Laughing Matters — George Carlin, “It’s the old American double standard….”

Sometimes comedy illuminates hard truths with a pointed urgency that other means can’t quite achieve. Sometimes comedy is just funny. This series of posts is mostly about the former instances, but the latter is valuable, too.

This snippet of a longer George Carlin routine was recorded nearly thirty years ago, as part of the 1988 comedy special What Am I Doing in New Jersey? All that’s missing is a reference to football — a subject that the master comedian of course covered ingeniously elsewhere — to make these couple of minutes shockingly pertinent for the current moment.

“We got the only national anthem that mentions rockets and bombs in the goddamn thing.”

It’s tempting to speculate about what commentary Carlin would have crafted about the politics of today. But even a cursory examination of his material shows that Carlin has long recognized, understood, and convincingly challenged the portion of the national character that has come to the forefront in our misbegotten current era.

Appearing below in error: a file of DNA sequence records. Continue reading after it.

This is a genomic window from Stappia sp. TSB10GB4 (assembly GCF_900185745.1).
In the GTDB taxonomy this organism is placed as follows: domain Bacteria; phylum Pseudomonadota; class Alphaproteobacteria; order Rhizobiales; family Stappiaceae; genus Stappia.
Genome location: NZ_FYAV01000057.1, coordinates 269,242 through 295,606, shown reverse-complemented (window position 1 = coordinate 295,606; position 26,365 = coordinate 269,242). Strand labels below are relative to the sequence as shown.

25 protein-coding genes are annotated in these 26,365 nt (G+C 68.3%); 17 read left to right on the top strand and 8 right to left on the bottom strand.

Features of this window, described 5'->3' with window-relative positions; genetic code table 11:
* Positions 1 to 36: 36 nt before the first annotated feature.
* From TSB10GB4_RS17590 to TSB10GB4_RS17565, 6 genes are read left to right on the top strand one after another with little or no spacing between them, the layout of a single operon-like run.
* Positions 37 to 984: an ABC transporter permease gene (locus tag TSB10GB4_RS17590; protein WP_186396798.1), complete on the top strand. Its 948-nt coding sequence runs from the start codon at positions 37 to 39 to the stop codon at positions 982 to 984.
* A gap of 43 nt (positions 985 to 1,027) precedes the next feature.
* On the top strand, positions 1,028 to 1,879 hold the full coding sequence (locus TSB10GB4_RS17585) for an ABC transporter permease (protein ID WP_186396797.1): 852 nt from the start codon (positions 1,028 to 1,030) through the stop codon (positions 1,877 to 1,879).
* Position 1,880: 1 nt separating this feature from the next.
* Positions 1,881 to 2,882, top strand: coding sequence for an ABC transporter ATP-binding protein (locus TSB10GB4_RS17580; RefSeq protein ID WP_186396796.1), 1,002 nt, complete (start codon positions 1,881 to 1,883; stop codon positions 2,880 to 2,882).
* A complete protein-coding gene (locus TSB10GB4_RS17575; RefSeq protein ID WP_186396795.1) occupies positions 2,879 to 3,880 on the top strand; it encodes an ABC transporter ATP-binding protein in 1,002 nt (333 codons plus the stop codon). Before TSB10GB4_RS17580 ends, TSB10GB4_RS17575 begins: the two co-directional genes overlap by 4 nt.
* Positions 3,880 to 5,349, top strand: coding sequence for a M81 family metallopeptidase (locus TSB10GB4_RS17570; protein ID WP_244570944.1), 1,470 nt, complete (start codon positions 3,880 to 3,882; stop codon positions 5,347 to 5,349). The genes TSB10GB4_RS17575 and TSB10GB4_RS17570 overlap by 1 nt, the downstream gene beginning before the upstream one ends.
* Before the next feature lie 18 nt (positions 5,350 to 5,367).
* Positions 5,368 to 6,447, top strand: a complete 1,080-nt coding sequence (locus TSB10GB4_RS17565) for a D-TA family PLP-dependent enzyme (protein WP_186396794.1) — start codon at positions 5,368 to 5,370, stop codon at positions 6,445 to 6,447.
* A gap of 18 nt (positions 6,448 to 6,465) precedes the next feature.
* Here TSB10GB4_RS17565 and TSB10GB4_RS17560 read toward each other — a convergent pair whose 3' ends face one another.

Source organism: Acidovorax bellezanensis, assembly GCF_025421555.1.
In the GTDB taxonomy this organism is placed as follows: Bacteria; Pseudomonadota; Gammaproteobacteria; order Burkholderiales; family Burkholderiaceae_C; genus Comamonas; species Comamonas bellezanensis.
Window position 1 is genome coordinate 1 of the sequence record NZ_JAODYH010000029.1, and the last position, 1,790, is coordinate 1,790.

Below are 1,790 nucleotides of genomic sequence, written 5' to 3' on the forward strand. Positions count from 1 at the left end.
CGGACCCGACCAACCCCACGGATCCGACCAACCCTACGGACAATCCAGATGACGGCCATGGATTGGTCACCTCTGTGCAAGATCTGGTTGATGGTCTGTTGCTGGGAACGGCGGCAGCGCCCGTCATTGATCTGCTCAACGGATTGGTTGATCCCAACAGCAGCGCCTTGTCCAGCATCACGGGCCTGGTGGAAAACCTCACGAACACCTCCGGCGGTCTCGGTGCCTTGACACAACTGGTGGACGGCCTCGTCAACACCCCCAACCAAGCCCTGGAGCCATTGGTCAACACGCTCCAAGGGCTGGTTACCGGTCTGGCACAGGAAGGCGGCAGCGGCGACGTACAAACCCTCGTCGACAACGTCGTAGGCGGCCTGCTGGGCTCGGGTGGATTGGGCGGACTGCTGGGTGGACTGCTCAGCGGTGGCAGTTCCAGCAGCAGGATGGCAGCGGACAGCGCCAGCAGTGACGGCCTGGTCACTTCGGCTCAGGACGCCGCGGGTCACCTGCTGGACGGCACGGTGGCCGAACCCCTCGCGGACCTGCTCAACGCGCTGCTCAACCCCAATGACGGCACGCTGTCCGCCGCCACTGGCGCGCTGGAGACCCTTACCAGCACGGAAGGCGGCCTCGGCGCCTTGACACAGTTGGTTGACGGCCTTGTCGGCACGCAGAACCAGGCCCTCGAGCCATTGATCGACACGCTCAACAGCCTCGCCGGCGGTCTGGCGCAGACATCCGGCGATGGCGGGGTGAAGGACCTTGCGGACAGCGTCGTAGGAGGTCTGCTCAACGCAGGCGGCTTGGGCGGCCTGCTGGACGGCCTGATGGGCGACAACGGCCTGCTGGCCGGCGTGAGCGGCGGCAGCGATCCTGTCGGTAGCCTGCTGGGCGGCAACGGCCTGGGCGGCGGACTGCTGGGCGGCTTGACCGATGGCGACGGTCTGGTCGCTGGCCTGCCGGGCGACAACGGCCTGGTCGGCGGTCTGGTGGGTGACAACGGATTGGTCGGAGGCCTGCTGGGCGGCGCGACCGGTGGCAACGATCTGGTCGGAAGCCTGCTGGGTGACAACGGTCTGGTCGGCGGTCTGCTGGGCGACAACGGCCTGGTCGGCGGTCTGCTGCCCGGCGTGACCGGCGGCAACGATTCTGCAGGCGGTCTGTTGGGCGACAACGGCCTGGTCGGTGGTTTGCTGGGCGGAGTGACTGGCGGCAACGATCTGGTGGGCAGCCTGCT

Previous entries in this series can be found by clicking on the “Laughing Matters” tag.

From the Archive: Little Miss Sunshine


As Battle of the Sexes makes its initial, limited-engagement foray into theaters this weekend, I double-checked the filmography of co-directors Jonathan Dayton and Valerie Faris, figuring that I’d been largely tuning out their work since their feature debut, Little Miss Sunshine, became a sleeper hit and a Best Picture Oscar contender. Instead, I found that there hasn’t been much to ignore. In the eleven years between their debut and their latest, the husband-and-wife team delivered only one other film, the poorly-received Ruby Sparks. Here’s why I wasn’t paying attention: I really disliked Little Miss Sunshine. This review originally appeared at my former online home.